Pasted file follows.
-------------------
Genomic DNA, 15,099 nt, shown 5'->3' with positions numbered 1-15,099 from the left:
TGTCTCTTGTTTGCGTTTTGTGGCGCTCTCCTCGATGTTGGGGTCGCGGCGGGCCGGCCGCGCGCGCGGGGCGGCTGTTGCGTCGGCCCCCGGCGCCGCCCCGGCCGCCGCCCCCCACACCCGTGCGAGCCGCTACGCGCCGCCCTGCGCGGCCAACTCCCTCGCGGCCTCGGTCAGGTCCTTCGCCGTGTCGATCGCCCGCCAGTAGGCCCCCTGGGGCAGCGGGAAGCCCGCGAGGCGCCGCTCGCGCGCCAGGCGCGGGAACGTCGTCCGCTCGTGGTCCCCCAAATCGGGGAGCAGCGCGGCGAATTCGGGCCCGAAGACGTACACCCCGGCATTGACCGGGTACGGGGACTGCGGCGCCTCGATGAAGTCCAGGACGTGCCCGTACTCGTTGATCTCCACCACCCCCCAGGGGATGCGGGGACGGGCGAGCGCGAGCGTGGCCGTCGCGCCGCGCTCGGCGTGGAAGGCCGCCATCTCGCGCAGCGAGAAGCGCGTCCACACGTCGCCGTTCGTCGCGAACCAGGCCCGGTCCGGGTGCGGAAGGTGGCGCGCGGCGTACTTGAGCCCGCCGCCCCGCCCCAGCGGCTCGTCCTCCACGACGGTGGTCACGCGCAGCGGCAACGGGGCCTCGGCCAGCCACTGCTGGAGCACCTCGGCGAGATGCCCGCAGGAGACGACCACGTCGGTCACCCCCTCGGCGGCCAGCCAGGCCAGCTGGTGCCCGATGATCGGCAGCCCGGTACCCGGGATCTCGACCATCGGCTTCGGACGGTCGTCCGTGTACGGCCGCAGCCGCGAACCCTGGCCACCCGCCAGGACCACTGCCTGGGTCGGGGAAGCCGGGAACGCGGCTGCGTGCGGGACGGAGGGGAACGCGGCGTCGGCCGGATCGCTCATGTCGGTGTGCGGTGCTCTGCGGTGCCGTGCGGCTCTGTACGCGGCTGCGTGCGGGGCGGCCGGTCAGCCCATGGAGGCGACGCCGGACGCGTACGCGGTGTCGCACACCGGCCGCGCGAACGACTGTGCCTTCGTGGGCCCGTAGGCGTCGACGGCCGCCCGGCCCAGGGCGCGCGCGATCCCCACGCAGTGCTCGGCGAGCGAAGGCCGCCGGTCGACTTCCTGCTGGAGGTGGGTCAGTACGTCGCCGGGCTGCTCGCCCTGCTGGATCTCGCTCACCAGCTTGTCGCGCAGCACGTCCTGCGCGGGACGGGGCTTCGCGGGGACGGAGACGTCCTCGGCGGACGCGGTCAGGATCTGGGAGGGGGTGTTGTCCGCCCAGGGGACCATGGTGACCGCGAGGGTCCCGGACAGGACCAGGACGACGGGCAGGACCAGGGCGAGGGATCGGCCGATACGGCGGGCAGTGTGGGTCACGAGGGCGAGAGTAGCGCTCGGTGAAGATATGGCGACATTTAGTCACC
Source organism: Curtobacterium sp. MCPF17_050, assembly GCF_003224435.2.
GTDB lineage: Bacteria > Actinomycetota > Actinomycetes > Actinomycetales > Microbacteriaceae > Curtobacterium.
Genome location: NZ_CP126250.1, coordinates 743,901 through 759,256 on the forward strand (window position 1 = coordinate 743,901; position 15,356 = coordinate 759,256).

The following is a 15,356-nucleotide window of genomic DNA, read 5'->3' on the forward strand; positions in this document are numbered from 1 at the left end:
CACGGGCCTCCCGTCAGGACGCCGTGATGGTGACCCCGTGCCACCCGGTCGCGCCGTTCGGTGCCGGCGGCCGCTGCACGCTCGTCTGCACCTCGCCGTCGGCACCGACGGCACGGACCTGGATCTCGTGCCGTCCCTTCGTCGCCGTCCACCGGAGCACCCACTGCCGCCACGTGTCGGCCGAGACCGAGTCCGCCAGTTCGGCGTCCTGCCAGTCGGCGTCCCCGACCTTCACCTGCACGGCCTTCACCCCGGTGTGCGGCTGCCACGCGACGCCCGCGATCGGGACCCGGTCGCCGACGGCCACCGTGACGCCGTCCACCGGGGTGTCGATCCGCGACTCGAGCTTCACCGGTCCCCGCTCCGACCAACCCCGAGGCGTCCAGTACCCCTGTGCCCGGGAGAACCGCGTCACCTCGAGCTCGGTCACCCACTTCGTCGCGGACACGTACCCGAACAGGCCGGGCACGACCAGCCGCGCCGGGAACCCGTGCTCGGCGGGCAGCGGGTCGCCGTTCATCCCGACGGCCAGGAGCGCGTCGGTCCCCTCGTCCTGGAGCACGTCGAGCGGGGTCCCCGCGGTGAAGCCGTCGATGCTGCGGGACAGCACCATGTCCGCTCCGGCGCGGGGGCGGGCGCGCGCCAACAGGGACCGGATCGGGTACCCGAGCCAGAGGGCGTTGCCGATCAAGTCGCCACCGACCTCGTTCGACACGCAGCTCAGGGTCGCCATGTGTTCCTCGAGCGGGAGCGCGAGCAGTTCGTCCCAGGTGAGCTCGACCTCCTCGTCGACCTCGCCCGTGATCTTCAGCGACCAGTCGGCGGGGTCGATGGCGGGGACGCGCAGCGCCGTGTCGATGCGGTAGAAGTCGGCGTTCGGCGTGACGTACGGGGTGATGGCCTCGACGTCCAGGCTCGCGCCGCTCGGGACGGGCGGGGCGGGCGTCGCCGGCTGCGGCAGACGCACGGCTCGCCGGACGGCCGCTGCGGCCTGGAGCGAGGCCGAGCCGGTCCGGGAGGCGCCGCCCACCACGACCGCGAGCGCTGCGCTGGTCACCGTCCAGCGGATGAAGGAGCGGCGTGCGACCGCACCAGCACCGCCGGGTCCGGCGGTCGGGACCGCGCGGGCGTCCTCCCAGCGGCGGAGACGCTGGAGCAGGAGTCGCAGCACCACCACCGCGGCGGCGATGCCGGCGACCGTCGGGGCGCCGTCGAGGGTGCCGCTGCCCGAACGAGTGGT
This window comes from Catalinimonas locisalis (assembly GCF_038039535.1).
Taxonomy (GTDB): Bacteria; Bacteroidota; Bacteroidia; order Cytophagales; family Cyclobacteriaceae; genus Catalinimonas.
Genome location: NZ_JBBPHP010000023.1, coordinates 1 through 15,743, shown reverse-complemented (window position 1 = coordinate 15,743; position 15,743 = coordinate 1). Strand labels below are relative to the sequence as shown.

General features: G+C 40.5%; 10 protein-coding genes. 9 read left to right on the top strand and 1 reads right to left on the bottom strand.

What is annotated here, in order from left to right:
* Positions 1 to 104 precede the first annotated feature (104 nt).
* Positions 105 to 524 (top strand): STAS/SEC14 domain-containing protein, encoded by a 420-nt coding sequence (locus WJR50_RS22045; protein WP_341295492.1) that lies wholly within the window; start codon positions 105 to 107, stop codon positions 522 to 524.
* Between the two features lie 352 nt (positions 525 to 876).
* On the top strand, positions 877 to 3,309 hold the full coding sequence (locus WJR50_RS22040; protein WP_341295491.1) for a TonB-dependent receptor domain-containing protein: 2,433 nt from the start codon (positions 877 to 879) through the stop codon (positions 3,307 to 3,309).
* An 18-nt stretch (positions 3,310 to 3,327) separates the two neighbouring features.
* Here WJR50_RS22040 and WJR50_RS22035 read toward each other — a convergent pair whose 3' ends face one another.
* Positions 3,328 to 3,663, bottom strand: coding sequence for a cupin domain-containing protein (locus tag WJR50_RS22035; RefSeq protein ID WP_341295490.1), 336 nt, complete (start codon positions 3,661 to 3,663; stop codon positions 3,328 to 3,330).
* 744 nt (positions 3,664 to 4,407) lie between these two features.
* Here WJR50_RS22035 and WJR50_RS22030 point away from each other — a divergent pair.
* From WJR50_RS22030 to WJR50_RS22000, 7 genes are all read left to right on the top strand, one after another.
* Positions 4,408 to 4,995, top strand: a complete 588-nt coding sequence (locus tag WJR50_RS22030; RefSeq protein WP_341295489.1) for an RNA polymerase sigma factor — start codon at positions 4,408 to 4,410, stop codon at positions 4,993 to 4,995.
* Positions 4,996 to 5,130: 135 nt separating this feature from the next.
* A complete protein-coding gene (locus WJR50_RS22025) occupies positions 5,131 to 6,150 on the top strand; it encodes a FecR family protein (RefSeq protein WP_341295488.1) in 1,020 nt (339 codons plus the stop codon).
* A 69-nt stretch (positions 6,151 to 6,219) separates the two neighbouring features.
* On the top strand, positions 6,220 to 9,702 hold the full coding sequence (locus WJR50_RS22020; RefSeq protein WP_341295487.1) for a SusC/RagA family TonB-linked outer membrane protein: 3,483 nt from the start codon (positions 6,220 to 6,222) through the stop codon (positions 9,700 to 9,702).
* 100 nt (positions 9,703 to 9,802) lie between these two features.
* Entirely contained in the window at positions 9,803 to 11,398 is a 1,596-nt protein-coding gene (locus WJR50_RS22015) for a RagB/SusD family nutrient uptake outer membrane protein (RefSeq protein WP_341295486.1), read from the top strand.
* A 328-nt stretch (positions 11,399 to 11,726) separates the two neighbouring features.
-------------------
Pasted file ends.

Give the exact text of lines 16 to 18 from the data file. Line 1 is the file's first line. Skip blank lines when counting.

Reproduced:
* On the top strand, positions 877 to 3,309 hold the full coding sequence (locus WJR50_RS22040; protein WP_341295491.1) for a TonB-dependent receptor domain-containing protein: 2,433 nt from the start codon (positions 877 to 879) through the stop codon (positions 3,307 to 3,309).
* An 18-nt stretch (positions 3,310 to 3,327) separates the two neighbouring features.
* Here WJR50_RS22040 and WJR50_RS22035 read toward each other — a convergent pair whose 3' ends face one another.